Lambing time on the farm means spring can't be far behind
For over 40 years, lambs still have the power to delight me.
While my grandfather was a farmer, he was down to raising a few litters of pigs a year by the time I was born. Long gone was the herd of Guernseys, and grandma's chickens and lambs. So, until I started dating a farmer, I had no real connection with sheep.
Our family's flock of sheep started with three ewes given to my husband's younger siblings in lieu of Easter candy one year. Four decades later that little band of sheep has grown to quite a mob. As of last Sunday, we had over 230 lambs born this winter, with just 20 or so ewes to go.
Among those newborns were countless sets of twins, several triplets and even a set of quadruplets born to a nurturing Southdown ewe. My father-in-law Jim Kottke - the original shepherd of the family - had a soft spot for the smaller, wooly Southdown, often telling us they made the best mothers. And he was right.
The lambs start coming in early January and activity in the maternity barn ramps up into overdrive in February, and finally tapering off by mid-March. While keeping abreast of the constant birthing activity is a full-time job and can be challenging at times, there's so much satisfaction in seeing the abundance of new life everywhere - especially in the grip of winter.
Our sons used to wait for ewes to line up at the manger for their evening feeding. With the older ewes occupied with their hay and grain, it created an open space in the middle of the pen where the lambs would race up and down, frolicking and kicking up their heels. The antics of the lambs evoked much laughter among the kids, and was the perfect antidote for winter weary souls of the adults.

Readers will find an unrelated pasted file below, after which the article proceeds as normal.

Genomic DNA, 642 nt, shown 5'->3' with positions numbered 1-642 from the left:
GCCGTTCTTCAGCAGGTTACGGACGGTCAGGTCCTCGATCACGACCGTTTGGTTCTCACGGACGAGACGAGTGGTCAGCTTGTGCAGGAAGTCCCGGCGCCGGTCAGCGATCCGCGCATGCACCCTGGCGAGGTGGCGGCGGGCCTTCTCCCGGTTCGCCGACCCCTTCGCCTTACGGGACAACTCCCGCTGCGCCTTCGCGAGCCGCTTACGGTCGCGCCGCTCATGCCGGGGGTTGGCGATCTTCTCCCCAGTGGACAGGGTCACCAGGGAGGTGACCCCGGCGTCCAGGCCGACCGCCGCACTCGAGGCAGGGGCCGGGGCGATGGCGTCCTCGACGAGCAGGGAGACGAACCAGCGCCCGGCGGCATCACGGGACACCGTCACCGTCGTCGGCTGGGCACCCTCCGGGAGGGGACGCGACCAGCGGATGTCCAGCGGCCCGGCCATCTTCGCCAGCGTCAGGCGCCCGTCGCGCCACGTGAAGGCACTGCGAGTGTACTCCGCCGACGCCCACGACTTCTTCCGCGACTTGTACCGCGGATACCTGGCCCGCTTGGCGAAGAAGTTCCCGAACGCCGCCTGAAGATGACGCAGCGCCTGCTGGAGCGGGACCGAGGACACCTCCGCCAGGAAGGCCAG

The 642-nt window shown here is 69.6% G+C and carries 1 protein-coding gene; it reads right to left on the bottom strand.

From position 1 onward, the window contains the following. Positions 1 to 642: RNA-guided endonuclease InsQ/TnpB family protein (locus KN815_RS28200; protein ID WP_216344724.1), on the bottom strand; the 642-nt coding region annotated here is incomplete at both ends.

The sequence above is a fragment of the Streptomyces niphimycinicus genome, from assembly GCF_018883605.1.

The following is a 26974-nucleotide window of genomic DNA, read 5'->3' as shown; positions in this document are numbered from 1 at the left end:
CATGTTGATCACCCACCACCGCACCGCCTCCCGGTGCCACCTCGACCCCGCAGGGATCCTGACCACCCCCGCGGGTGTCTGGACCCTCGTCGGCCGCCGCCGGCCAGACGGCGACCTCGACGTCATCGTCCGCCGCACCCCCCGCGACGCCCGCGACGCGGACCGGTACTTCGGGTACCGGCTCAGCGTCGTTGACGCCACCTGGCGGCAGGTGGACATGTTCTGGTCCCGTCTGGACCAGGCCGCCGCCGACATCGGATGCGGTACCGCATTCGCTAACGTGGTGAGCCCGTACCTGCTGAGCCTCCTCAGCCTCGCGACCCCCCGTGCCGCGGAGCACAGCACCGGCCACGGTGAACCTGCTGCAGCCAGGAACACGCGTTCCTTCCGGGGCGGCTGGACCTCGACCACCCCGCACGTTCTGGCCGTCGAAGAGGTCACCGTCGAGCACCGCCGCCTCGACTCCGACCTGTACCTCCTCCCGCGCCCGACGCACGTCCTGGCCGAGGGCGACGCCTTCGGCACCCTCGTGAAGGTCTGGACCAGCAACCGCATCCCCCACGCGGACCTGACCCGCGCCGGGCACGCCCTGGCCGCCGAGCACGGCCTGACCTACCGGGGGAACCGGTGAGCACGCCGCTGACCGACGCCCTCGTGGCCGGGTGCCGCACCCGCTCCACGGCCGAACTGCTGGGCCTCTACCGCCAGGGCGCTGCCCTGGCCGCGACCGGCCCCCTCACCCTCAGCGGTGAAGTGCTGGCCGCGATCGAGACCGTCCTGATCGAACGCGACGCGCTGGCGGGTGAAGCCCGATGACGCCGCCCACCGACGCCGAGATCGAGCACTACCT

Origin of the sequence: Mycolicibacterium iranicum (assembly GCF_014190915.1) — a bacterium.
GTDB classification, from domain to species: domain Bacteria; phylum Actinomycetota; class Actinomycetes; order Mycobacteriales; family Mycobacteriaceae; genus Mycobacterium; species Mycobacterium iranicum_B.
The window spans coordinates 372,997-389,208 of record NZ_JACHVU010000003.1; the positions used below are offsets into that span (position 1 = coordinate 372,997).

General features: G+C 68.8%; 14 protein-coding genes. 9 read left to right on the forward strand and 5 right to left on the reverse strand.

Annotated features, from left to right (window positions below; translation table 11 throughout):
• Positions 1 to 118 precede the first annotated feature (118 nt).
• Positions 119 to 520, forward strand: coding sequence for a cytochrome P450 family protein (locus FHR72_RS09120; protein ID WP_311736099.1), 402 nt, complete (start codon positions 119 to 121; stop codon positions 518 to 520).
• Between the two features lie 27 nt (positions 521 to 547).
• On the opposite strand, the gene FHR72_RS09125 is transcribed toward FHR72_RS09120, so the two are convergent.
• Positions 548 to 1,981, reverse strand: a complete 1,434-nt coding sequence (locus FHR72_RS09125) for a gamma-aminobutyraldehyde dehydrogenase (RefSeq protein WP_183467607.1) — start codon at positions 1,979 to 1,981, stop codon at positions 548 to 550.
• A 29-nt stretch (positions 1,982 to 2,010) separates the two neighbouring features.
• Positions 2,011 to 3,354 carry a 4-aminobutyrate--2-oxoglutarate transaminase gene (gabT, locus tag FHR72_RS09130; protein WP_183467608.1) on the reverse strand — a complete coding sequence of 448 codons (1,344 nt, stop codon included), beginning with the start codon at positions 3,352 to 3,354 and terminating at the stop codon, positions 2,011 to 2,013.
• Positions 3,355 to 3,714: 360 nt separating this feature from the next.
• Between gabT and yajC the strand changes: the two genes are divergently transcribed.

I also love introducing friends and family to newborn lambs, and seeing the wonder and joy on their faces as they marvel at the texture of the nubby fleece on a black-faced lamb's body or exclaim over the plaintive cries of the lambs as they seek out their mother among the wooly mass of sheep milling around inside the barn.
Last weekend we had the pleasure of sharing this experience with my brother's children who are definitely urban dwellers. Once they got used to the aroma of a barn filled with animals they wholeheartedly embraced the experience. Not only were we able to grant them this hands-on opportunity, we were able to use it as a teaching moment that they will hopefully carry with them to their friends and beyond.
The miracle of life that happens in the barn each year never gets old for me. While holding a newborn lamb in my arms I can revel in the newness of God's handiwork, forgetting for a moment the financial pressures of farming, the lingering winter days and the endless bickering going on in the world. And if the lambs are here, can spring be far behind?